Ali Lundberg
Ali Lundberg

Travel, hospitality and experiential tourism has come a long way in the last decade, particularly in the last few years through a mix of creativity, passion, innovation and technology. In some ways, it feels like COVID-19 has put these advances on hold, most notably in the world of travel and hospitality. Sustainability is a prime example. Single-use plastics, once publicly shamed, are coming back into use as a health and safety measure. Mini bathroom amenity bottles, which were being replaced by larger multi-use containers, are now stocked on shelves and disposed of following each use. While we’ll continue to see some of the industry’s most exciting initiatives take a back seat for a bit, we’ll also see scores of others brought to the forefront of the travel experience—and the potential to innovate in the “new normal” travel world is significant.

These current travel norms and expectations naturally create a very unique and exciting position for marketers. There are new stories to be told and different ways to tell them. There are new meanings and experiences to be shared. Through our work with hotels, destinations and leading travel experts, we have the power to help shape the future of the industry together and guide our clients to introduce programming and experiences that meet the demands of future travelers. We’re able to share stories that shine the spotlight and encourage travelers to hit the open road to explore new destinations or perhaps more deeply explore nearby regions and dig beyond the surface to seek out those authentic moments. We have to smartly and sensitively navigate new marketing practices in order to support business growth and sustain the health and safety of guests and staff.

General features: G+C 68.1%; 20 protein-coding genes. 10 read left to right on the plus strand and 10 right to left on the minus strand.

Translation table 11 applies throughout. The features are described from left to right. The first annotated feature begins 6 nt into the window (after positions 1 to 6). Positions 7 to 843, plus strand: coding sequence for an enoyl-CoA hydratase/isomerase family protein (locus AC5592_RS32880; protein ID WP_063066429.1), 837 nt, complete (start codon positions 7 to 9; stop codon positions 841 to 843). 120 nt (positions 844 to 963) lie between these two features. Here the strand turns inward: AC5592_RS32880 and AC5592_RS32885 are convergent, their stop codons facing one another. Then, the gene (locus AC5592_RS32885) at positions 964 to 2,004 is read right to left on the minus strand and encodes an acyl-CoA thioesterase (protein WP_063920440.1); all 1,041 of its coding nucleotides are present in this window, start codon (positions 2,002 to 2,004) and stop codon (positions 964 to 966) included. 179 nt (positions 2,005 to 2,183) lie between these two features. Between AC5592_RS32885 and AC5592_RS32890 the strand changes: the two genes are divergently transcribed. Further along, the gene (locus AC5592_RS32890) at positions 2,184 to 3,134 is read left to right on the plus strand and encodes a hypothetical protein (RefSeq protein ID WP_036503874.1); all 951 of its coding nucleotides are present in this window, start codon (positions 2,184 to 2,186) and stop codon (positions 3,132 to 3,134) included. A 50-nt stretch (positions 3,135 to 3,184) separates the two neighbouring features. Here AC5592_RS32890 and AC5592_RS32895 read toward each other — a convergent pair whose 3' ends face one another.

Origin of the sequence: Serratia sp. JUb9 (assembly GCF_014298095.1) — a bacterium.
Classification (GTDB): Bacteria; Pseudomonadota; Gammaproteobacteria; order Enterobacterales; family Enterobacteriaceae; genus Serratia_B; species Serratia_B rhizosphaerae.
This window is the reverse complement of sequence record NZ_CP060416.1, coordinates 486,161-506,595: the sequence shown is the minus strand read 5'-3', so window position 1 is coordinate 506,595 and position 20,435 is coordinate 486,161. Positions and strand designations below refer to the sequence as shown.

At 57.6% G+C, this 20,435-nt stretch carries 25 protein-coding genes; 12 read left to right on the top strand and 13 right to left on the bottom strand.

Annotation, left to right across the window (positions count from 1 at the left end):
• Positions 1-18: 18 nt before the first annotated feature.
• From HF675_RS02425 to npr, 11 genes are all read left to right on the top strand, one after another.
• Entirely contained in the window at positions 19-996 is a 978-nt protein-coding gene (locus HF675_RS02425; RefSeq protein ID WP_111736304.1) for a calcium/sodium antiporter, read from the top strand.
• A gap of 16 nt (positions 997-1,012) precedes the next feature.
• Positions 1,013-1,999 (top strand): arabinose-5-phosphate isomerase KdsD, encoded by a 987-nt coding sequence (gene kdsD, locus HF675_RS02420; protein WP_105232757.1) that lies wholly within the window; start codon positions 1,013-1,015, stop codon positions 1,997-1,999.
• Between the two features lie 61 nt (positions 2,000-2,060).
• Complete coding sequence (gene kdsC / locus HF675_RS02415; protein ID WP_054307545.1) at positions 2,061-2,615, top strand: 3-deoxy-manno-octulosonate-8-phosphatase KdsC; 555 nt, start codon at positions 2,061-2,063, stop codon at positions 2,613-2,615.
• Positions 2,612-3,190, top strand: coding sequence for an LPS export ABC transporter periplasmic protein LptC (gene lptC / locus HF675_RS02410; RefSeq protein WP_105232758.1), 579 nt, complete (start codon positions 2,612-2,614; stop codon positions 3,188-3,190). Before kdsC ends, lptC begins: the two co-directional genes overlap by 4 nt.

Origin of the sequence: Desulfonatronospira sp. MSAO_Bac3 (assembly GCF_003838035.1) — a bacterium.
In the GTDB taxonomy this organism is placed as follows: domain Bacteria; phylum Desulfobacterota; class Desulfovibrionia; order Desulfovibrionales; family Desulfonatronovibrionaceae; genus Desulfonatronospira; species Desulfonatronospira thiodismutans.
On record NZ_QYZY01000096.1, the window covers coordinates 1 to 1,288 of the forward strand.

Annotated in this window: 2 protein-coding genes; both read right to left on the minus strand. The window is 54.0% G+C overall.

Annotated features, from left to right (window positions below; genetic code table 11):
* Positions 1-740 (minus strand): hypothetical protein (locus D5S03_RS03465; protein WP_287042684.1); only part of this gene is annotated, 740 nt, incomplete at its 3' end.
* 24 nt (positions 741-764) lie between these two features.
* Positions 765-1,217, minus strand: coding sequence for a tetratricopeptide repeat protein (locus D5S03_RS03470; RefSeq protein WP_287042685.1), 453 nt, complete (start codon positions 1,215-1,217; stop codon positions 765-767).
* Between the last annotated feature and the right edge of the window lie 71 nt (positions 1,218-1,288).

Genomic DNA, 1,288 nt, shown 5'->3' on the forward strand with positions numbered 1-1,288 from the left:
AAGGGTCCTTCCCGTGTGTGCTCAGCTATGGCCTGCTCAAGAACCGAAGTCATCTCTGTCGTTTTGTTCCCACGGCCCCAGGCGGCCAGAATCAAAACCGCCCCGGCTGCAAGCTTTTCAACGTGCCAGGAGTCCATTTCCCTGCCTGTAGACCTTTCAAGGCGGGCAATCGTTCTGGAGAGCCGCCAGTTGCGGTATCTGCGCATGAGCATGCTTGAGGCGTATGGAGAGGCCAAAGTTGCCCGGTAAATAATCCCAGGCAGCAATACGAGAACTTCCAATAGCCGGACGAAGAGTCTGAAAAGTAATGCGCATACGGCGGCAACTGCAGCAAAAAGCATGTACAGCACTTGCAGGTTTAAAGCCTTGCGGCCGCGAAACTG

This article is featured in O'Dwyer's Jul. '20 Travel & Int'l PR Magazine.